I have the following XAML below for the main window in my WPF application, I am trying to set the design time d:DataContext below, which I can successfully do for all my various UserControls, but it gives me this error when I try to do it on the window...

Error 1 The property 'DataContext' must be in the default namespace or in the element namespace 'http://schemas.microsoft.com/winfx/2006/xaml/presentation'. Line 8 Position 9. C:\dev\bplus\PMT\src\UI\MainWindow.xaml 8 9 UI

<Window x:Class="BenchmarkPlus.PMT.UI.MainWindow"
    xmlns="http://schemas.microsoft.com/winfx/2006/xaml/presentation"
    xmlns:x="http://schemas.microsoft.com/winfx/2006/xaml"
    xmlns:mc="http://schemas.openxmlformats.org/markup-compatibility/2006"
    xmlns:d="http://schemas.microsoft.com/expression/blend/2008"
    xmlns:UI="clr-namespace:BenchmarkPlus.PMT.UI"
    xmlns:Controls="clr-namespace:BenchmarkPlus.PMT.UI.Controls"
    d:DataContext="{d:DesignInstance Type=UI:MainViewModel, IsDesignTimeCreatable=True}"
    Title="MainWindow" Height="1000" Width="1600" Background="#FF7A7C82">

    <Grid>
        <!-- Content Here -->
    </grid>

</Window>
up vote 247 down vote accepted

I needed to add the mc:Ignorable="d" attribute to the Window tag. Essentially I learned something new. The d: namespace prefix that Expression Blend/Visual Studio designer acknowledges is actually ignored/"commented out" by the real compiler/xaml parser!

<Window 
...
    xmlns:mc="http://schemas.openxmlformats.org/markup-compatibility/2006"
    mc:Ignorable="d"
    xmlns:d="http://schemas.microsoft.com/expression/blend/2008"
...
/>

The following was taken from

Nathan, Adam (2010-06-04). WPF 4 Unleashed (Kindle Locations 1799-1811). Sams. Kindle Edition.

Markup Compatibility

The markup compatibility XML namespace (http://schemas.openxmlformats.org/markup-compatibility/2006, typically used with an mc prefix) contains an Ignorable attribute that instructs XAML processors to ignore all elements/attributes in specified namespaces if they can’t be resolved to their .NET types/members. (The namespace also has a ProcessContent attribute that overrides Ignorable for specific types inside the ignored namespaces.)

Expression Blend takes advantage of this feature to do things like add design-time properties to XAML content that can be ignored at runtime.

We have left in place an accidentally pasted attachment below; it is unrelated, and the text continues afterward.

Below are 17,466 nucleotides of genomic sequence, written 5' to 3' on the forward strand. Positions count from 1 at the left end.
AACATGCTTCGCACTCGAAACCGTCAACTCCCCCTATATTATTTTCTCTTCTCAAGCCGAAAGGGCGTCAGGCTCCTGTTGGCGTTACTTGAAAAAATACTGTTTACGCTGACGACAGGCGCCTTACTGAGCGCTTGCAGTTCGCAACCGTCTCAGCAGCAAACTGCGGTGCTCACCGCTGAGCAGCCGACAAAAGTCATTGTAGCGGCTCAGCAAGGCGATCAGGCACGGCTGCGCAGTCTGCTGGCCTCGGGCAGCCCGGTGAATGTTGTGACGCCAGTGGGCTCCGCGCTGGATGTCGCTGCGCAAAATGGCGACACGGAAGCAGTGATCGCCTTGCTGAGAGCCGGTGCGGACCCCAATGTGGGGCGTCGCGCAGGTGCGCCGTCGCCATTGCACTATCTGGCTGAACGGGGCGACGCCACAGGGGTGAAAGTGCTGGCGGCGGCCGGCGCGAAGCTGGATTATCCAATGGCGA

mc:Ignorable can be given a space-delimited list of namespaces, and mc:ProcessContent can be given a space-delimited list of elements. When XamlXmlReader encounters ignorable content that can’t be resolved, it doesn’t report any nodes for it. If the ignorable content can be resolved, it will be reported normally. So consumers don’t need to do anything special to handle markup compatibility correctly.

  • 12
    I've been beating my head against this for quite some time. Makes sense but seems like a huge oversight (design-time data objects should be supported without all these hacks) – Basic Nov 16 '14 at 0:44
  • 3
    If you want ignorable data context in its own node instead as an attribute use <d:Window.DataContext /> – ChéDon Jan 26 at 3:33
  • Great tip, helped me out striving with a strange compiler exception. Without mc:ignorable, even if I set d:DataContext, the XAML compiler interpreted it as trying to set DataContext and complained about using the wrong xmlns namespace. – Tore Aurstad Jun 28 at 15:34

Wow, what a pain! Let's hope MS puts in some VS design-time support for x:Bind.

We to be able to use the VS designer but also be able to switch easily to x:Bind instead of Binding. Here's what I did:

  • In my View, I added a property to get my ViewModel. This makes sense because x:Bind paths are relative to the Page (i.e. the View object).

  • In my Page XAML, I added the following to the <Page ... > at the top of the XAML:

    mc:Ignorable="d" 
    d:DataContext="{d:DesignInstance Type=local:MyView, IsDesignTimeCreatable=False}" 
    DataContext="{x:Bind}"
    

This way, the Page's actual data context is set to the Page itself due to the {x:Bind}. That's because x:Bind is relative to the Page and there is no path given.

At the same time, due to the d:DataContext line, the VS designer reflects on the MyView class (without creating an instance) for the purpose of the VS designer interaction. This lets VS design from MyView, where you can then scroll down to the ViewModel property, expand it and select the item that you want to bind to.

When you do all that, the VS designer will create a Binding statement whose path is relative to the View, i.e. it happens to be exactly the same as the path that x:Bind expects. So, if you want to switch to x:Bind later on, you can just search and replace all "{Binding" with "{x:Bind".

Why do we even need the d:DataContext line to tell VS what class to look at? Good question, since you would think that VS could figure out the very next line sets the DataContext to the Page, using DataContext={x:Bind}. Go ahead and try it, it does not work and neither does it work if you change x:Bind to Binding relative to self.

Hopefully this situation will get cleaned up by MS !!

  • WPF doesn't support x:Bind; this answer won't work for OP. – Byrel Mitchell Oct 9 at 15:52

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